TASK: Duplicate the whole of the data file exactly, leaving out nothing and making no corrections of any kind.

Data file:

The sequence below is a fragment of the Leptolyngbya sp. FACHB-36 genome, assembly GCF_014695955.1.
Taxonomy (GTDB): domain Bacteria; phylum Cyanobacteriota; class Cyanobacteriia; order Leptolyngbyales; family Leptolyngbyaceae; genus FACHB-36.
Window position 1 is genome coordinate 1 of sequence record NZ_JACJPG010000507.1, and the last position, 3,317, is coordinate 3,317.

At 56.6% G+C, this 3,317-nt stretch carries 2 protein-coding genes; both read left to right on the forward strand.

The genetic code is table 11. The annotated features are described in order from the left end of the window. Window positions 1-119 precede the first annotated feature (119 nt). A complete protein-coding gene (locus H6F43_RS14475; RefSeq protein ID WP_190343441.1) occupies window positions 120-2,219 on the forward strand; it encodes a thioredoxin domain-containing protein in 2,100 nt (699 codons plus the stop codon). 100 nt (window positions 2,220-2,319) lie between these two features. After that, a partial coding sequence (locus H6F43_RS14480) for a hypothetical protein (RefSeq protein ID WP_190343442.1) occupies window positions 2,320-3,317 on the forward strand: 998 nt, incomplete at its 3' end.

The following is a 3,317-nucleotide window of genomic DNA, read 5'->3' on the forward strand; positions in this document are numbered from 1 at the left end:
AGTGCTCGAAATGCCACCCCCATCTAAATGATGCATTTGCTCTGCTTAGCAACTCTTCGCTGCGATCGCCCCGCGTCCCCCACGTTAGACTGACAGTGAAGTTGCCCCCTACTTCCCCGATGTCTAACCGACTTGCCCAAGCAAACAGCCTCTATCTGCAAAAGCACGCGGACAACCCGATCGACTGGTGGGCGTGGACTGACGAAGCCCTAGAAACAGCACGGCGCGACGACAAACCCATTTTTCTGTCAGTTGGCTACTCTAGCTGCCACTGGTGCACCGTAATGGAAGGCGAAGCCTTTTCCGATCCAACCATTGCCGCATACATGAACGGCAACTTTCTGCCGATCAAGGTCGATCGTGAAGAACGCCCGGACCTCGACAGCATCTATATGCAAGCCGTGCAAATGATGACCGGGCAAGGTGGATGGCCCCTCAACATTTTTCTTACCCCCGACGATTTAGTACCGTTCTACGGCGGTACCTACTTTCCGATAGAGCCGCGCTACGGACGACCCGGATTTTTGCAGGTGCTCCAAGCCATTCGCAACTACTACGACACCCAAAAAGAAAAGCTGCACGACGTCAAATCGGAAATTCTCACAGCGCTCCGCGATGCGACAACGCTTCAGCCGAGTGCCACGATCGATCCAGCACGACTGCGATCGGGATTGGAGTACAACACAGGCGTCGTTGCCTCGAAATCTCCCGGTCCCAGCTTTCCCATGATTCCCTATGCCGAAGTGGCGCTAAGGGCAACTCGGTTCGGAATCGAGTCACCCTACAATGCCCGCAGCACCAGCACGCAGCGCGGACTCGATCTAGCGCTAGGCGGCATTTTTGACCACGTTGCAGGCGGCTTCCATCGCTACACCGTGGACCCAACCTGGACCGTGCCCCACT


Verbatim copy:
The sequence below is a fragment of the Leptolyngbya sp. FACHB-36 genome, assembly GCF_014695955.1.
Taxonomy (GTDB): domain Bacteria; phylum Cyanobacteriota; class Cyanobacteriia; order Leptolyngbyales; family Leptolyngbyaceae; genus FACHB-36.
Window position 1 is genome coordinate 1 of sequence record NZ_JACJPG010000507.1, and the last position, 3,317, is coordinate 3,317.

At 56.6% G+C, this 3,317-nt stretch carries 2 protein-coding genes; both read left to right on the forward strand.

The genetic code is table 11. The annotated features are described in order from the left end of the window. Window positions 1-119 precede the first annotated feature (119 nt). A complete protein-coding gene (locus H6F43_RS14475; RefSeq protein ID WP_190343441.1) occupies window positions 120-2,219 on the forward strand; it encodes a thioredoxin domain-containing protein in 2,100 nt (699 codons plus the stop codon). 100 nt (window positions 2,220-2,319) lie between these two features. After that, a partial coding sequence (locus H6F43_RS14480) for a hypothetical protein (RefSeq protein ID WP_190343442.1) occupies window positions 2,320-3,317 on the forward strand: 998 nt, incomplete at its 3' end.

The following is a 3,317-nucleotide window of genomic DNA, read 5'->3' on the forward strand; positions in this document are numbered from 1 at the left end:
AGTGCTCGAAATGCCACCCCCATCTAAATGATGCATTTGCTCTGCTTAGCAACTCTTCGCTGCGATCGCCCCGCGTCCCCCACGTTAGACTGACAGTGAAGTTGCCCCCTACTTCCCCGATGTCTAACCGACTTGCCCAAGCAAACAGCCTCTATCTGCAAAAGCACGCGGACAACCCGATCGACTGGTGGGCGTGGACTGACGAAGCCCTAGAAACAGCACGGCGCGACGACAAACCCATTTTTCTGTCAGTTGGCTACTCTAGCTGCCACTGGTGCACCGTAATGGAAGGCGAAGCCTTTTCCGATCCAACCATTGCCGCATACATGAACGGCAACTTTCTGCCGATCAAGGTCGATCGTGAAGAACGCCCGGACCTCGACAGCATCTATATGCAAGCCGTGCAAATGATGACCGGGCAAGGTGGATGGCCCCTCAACATTTTTCTTACCCCCGACGATTTAGTACCGTTCTACGGCGGTACCTACTTTCCGATAGAGCCGCGCTACGGACGACCCGGATTTTTGCAGGTGCTCCAAGCCATTCGCAACTACTACGACACCCAAAAAGAAAAGCTGCACGACGTCAAATCGGAAATTCTCACAGCGCTCCGCGATGCGACAACGCTTCAGCCGAGTGCCACGATCGATCCAGCACGACTGCGATCGGGATTGGAGTACAACACAGGCGTCGTTGCCTCGAAATCTCCCGGTCCCAGCTTTCCCATGATTCCCTATGCCGAAGTGGCGCTAAGGGCAACTCGGTTCGGAATCGAGTCACCCTACAATGCCCGCAGCACCAGCACGCAGCGCGGACTCGATCTAGCGCTAGGCGGCATTTTTGACCACGTTGCAGGCGGCTTCCATCGCTACACCGTGGACCCAACCTGGACCGTGCCCCACT